Filling a gas tank up is easy. You pull up to the pump, insert the nozzle into your gas tank, and wait a few minutes for it to fill up. The only thing you worry about is the current fuel prices, but it’s a little different charging an electric vehicle. Suddenly the phrase EV charging curve comes into play. What is a charging curve and how does it affect EVs? We cover this and more in our article.
What is an EV Charging Curve?
When you hear EV drivers discussing a charging curve, they are referring to EV charging speeds. Specifically, how charging speeds change the closer your battery is to being fully charged. How long it takes your EV to charge depends on a few factors, but the primary one is your battery.
Depleted or almost empty batteries charge faster than almost full ones.
It’s similar to people filing into a stadium. The first arrivals have plenty of seating options, while the last to arrive find it harder to find a seat. The closer your EV battery is to reaching a full charge, the harder it is for the current to find room.
In this article we are discussing EV charging curves and peaks which pertain to charging speeds but does not offer a full look at what effects EV charging speeds. In our blog, A Look at EV Charging Speeds, we review the three different ways charging speeds are rated.
What are EV Peak Charging Rates?
EV peak charging rates are something every electric driver should know. It affects how long it takes your EV battery to charge.
You may have a DC charger, which is usually faster than AC models, but it doesn’t guarantee a fast-charging speed. You may think the unit is capable of 120kW, it’s standard for many newer DC chargers, but it doesn’t apply to all. The DC charger you are using may only be capable of 50kW, and it noticeably slows down charging speeds.
The peak charging rate is also determined by the EV battery. Using a 150kW charger on an EV battery with only a 5% charge remaining will give you the peak charging rate. Your vehicle will charge faster, but not all the way up to 100%. It’s this increase and decrease that’s referred to as an EV charging curve.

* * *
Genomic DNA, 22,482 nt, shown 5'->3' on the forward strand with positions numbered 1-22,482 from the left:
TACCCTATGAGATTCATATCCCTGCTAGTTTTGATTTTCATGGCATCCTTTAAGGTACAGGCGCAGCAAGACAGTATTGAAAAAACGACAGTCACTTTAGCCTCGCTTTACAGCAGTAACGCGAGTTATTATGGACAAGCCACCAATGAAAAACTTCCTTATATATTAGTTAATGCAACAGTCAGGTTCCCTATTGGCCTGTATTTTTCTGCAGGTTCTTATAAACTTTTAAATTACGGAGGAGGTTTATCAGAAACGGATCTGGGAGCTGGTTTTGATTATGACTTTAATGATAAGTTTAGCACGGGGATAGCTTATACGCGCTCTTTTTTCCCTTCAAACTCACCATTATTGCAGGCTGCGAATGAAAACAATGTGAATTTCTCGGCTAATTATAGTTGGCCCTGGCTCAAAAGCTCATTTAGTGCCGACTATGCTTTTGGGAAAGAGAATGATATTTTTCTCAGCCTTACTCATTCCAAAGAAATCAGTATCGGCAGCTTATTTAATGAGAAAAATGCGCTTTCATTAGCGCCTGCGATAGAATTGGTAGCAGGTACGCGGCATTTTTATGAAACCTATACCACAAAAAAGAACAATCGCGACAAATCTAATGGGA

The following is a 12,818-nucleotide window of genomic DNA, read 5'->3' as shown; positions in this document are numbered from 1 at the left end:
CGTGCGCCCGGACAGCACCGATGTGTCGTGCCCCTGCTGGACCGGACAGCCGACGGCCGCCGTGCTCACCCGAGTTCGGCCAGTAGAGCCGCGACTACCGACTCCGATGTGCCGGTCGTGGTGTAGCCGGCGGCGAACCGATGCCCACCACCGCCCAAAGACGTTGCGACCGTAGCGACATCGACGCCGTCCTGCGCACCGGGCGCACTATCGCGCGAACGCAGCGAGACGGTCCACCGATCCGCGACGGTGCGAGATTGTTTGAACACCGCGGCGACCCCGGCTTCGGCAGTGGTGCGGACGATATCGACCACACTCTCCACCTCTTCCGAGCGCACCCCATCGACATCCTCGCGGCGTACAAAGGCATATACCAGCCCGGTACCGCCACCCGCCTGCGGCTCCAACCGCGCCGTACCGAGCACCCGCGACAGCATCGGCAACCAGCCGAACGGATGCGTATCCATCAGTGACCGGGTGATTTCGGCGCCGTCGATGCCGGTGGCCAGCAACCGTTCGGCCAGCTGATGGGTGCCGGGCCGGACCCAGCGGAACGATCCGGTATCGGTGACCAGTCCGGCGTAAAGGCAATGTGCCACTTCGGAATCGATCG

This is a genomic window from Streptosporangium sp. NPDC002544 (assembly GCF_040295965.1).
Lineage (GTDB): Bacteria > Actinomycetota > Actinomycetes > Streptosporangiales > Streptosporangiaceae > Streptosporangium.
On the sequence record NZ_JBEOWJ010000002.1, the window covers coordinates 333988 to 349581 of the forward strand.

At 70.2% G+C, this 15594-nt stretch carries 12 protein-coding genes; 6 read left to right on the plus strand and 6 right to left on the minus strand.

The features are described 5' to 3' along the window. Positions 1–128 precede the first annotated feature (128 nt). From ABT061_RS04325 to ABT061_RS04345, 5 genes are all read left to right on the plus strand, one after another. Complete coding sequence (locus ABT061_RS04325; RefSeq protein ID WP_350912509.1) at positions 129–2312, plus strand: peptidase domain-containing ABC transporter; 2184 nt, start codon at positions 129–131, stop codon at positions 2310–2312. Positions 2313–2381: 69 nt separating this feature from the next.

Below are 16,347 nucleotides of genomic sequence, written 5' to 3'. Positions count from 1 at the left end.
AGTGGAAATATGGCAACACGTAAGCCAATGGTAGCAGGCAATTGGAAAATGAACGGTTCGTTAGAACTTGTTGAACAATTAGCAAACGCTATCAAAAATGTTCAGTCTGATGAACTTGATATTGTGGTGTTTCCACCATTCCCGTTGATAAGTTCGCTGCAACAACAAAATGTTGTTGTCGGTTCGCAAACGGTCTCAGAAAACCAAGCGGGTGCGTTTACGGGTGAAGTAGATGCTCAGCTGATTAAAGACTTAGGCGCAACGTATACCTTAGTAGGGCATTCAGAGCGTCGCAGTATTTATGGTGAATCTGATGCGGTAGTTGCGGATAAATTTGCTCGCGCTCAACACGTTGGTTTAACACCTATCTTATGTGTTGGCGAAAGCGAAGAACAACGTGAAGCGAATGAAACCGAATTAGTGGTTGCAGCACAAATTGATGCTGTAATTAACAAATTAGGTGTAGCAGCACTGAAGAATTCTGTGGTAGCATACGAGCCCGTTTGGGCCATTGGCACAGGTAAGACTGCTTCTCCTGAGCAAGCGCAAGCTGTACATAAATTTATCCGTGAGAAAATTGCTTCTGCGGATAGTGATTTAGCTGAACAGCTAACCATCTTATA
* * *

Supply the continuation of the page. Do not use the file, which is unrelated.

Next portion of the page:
Why EV Charging Curves and Peak Charging Rates Matter
Some EV drivers never have to worry about charging curves and peak charging rates. They have home AC units for overnight charging. When they use public chargers, it’s usually during a meal or a shopping trip. EV drivers can also find public fast DC chargers when they’re on an extended road trip.
Other EV owners need to know charging curves and peak charging rates. For some they may use public charging because their MUD doesn’t offer EV charging yet, or they are in their electric vehicles all day, covering plenty of miles. There are many instances where drivers need to know how long it takes to get their batteries up to 50% or even 80%. They have schedules to keep and can’t afford to spend extra time charging their electric batteries.
The Type of EV Affects Charging Curves and Peak Charging Rates
The type of EV also affects charging curves and peak charging rates. Some EVs, like the Audi e-Tron GT, have a peak charging rate of around 260kW using a fast DC charger. Even then, the charging curve slows down about the time the battery is around 50% full.
Another example is the popular Volkswagen iD.4. It has a fast-charging rate of around 135kW with a DC charger.
Know Your EV Charging Curves and Peak Charging Rates
It’s a simple explanation of EV charging curves and peak charging rates. Technology is constantly advancing, and this means faster charging times for EV drivers. In the meantime, your EV battery charges faster when it’s low and slows down the closer it gets to being fully charged.